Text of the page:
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Rotterdam 2009: Carlos Reygadas and Guy Maddin

Rotterdam 2009: Carlos Reygadas and Guy Maddin  (photo)

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The 38th International Film Festival in Rotterdam has streamlined its program into three sections, but it hasn’t lost its focus. The fest still throws its weight behind young filmmakers, and a previous beneficiary, Carlos Reygadas, has emerged as a central figure early on this year. He’s credited as producer on two films, Carlos Serrano Azcona’s “El Árbol” (2009) and Amat Escalante’s “Los Bastardos” (2008), and he’s presenting two of his own works as well. The first is “Serenghetti,” a new feature-length video projected on an office building in the center of town, which joins outdoor loops by Guy Maddin and Nanouk Leopold. The second is his earliest film, “Adulte,” a seven-minute comic short from 1998, which arrives as part of a series on auteur debuts.

Before the world premiere screening of “El Árbol,” Reygadas pumped up his opener “Adulte” by saying, “it doesn’t work very well,” and we’ll leave it at that. “Árbol,” however, works very well indeed, and is in its own modest way one of the strongest works I’ve seen at the festival. It’s an impressive effort in Dardenne-like minimalism, following the near-vagabond Santiago as he obsessively walks around central Madrid, atoning for a sin never revealed. Bosco Sodi, a Mexican painter new to acting, inhabits the character with a feline, loping grace, and one has to study his every gesture to parse the sparse details of his life that emerge. Serrano Azcona keeps a fastidious grip on Santiago’s point of view, particularly given locked-in immediacy by David Valdeperez’s deft handheld camera work. Azcona and his cinematographer indulge in very few shots where Santiago is not in the frame (only two or three by my count), so when some release is given (a shot of seagulls and streetlights against the sky), it becomes nearly rapturous. With reality slowly suffocating Santiago, Serrano Azcona offers a way out in a wonderfully surreal and spiritual deus ex machina finale.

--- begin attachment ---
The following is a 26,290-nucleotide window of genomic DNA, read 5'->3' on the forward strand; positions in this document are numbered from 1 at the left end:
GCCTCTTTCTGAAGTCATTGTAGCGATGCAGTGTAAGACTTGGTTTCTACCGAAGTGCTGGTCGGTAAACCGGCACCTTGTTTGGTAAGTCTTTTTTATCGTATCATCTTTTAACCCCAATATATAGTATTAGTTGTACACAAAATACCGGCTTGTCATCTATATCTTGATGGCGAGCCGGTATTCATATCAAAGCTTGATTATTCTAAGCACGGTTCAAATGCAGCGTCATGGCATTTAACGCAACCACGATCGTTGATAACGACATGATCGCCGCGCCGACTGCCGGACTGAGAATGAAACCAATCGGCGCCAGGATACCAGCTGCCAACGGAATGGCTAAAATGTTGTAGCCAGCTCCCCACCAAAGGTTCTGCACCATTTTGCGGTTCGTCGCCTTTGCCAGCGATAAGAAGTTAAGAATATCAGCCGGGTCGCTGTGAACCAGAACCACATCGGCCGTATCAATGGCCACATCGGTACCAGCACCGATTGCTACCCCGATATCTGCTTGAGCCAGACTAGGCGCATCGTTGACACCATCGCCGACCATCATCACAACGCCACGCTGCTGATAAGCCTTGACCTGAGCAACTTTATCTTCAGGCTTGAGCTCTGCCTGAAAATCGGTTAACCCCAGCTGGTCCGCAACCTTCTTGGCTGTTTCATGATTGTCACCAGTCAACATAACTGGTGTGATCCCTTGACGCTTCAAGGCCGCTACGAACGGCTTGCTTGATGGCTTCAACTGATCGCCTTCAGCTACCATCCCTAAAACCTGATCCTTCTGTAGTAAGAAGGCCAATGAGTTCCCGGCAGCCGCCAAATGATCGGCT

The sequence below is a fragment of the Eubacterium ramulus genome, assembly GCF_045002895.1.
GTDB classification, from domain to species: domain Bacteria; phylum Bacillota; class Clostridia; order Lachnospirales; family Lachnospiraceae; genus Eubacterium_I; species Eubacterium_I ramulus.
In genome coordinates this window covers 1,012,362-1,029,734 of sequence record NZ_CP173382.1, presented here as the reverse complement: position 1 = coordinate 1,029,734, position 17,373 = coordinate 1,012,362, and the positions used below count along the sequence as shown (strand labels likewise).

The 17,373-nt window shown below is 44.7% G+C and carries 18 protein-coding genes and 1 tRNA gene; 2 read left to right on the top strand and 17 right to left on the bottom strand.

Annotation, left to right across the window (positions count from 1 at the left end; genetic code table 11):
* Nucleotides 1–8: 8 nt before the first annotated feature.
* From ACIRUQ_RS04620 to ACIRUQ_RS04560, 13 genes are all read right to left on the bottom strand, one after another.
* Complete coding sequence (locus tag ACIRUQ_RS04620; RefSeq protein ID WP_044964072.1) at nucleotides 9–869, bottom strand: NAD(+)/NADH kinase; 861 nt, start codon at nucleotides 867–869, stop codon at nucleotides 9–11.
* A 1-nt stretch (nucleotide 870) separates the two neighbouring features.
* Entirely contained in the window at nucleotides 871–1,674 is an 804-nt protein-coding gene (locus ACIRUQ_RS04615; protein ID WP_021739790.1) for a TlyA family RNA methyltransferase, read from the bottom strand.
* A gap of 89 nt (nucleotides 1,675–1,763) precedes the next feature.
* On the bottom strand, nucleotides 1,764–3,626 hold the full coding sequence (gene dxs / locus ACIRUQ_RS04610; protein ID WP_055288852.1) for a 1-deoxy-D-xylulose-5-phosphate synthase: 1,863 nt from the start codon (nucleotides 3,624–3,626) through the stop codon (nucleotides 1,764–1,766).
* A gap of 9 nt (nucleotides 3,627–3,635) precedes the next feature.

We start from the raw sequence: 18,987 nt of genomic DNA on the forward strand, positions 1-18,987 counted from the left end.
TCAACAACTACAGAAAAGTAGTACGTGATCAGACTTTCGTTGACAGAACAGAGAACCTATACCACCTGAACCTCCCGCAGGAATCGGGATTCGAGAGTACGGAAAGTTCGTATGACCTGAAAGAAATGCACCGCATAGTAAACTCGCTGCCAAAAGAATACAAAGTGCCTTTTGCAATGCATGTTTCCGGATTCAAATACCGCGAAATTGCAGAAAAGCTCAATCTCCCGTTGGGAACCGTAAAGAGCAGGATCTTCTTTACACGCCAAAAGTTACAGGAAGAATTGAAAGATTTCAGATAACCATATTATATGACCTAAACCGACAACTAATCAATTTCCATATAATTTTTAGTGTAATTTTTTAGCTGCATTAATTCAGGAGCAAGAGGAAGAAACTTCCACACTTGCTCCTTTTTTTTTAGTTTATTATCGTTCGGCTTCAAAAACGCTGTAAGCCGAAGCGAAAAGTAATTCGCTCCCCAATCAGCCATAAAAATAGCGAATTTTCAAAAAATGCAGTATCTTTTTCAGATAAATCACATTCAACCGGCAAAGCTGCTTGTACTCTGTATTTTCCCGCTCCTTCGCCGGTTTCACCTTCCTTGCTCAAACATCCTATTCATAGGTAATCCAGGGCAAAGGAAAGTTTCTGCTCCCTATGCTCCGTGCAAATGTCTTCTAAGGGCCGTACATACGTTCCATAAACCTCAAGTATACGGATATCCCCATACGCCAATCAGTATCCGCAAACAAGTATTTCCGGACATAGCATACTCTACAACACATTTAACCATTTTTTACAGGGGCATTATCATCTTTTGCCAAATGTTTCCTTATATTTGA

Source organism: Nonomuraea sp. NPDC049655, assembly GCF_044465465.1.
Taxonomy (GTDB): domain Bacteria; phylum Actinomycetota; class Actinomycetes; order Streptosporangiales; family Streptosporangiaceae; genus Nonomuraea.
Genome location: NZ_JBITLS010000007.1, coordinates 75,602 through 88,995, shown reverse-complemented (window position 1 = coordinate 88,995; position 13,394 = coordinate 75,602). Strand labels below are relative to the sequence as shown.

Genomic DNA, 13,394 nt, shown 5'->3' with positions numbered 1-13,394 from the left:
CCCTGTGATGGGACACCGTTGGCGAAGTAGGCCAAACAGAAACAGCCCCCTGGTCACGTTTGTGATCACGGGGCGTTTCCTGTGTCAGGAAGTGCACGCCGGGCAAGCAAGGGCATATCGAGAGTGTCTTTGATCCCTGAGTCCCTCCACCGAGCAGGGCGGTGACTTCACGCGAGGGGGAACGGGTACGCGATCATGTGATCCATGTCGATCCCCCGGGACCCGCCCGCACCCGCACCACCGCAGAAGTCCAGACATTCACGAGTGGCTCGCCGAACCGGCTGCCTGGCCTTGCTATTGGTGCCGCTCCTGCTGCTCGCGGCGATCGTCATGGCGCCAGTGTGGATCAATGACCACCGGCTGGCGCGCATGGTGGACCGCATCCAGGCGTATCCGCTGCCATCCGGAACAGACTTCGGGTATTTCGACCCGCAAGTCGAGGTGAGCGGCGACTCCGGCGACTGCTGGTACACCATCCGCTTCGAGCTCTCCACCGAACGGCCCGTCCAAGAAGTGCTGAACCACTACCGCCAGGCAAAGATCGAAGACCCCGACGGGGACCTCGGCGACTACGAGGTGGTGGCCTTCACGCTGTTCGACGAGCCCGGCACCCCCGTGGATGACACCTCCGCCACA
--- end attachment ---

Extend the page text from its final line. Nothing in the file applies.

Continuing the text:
The outdoor exhibition of “Serenghetti” displays Reygadas’ playful side. Two female soccer teams face off in an ancient mountain range in central Mexico, shot as if for TV, complete with on-screen graphics, gratuitous replays and a leggy sideline reporter. It’s an agglomeration of things he likes: sports, sun flares, his country and the cinema. But while the action plays much like a regular broadcast, Reygadas can’t help but tweak it. He employs high-angle shots that catch wheat swaying in front of the lens, cutaways to mountains that ignore the action for minutes on end, and after a few replays, goes for a full reenactment of the deciding goal. It’s both banal and mesmerizing, watching the game for its transient beauty, and patiently awaiting his next deconstruction.

About a five-minute walk from “Serenghetti,” another building has Guy Maddin’s “Send Me to the ‘Lectric Chair” projecting on its face, a seven-minute short he whipped together in about a week. He started with a question — “Who hasn’t wanted to see a film beauty go to the chair?!?” — and rang up Isabella Rossellini. And there we have it: Isabella orgasmically writhing to the twirling of a jerry-rigged generator, light bulbs popping and nightclub patrons disrobing. An ode to Thomas Edison and sex and the dreams both have provided and fulfilled.


Hacked In

Funny or Die Is Taking Over

FOD TV comes to IFC every Saturday night.

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We’ve been fans of Funny or Die since we first met The Landlord. That enduring love makes it more than logical, then, that IFC is totally cool with FOD hijacking the airwaves every Saturday night. Yes, that’s happening.

The appropriately titled FOD TV looks like something pulled from public access television in the nineties. Like lo-fi broken-antenna reception and warped VHS tapes. Equal parts WTF and UHF.

Get ready for characters including The Shirtless Painter, Long-Haired Businessmen, and Pigeon Man. They’re aptly named, but for a better sense of what’s in store, here’s a taste of ASMR with Kelly Whispers:

Watch FOD TV every Saturday night during IFC’s regularly scheduled movies.


Wicked Good

See More Evil

Stan Against Evil Season 1 is on Hulu.

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GIFs via Giphy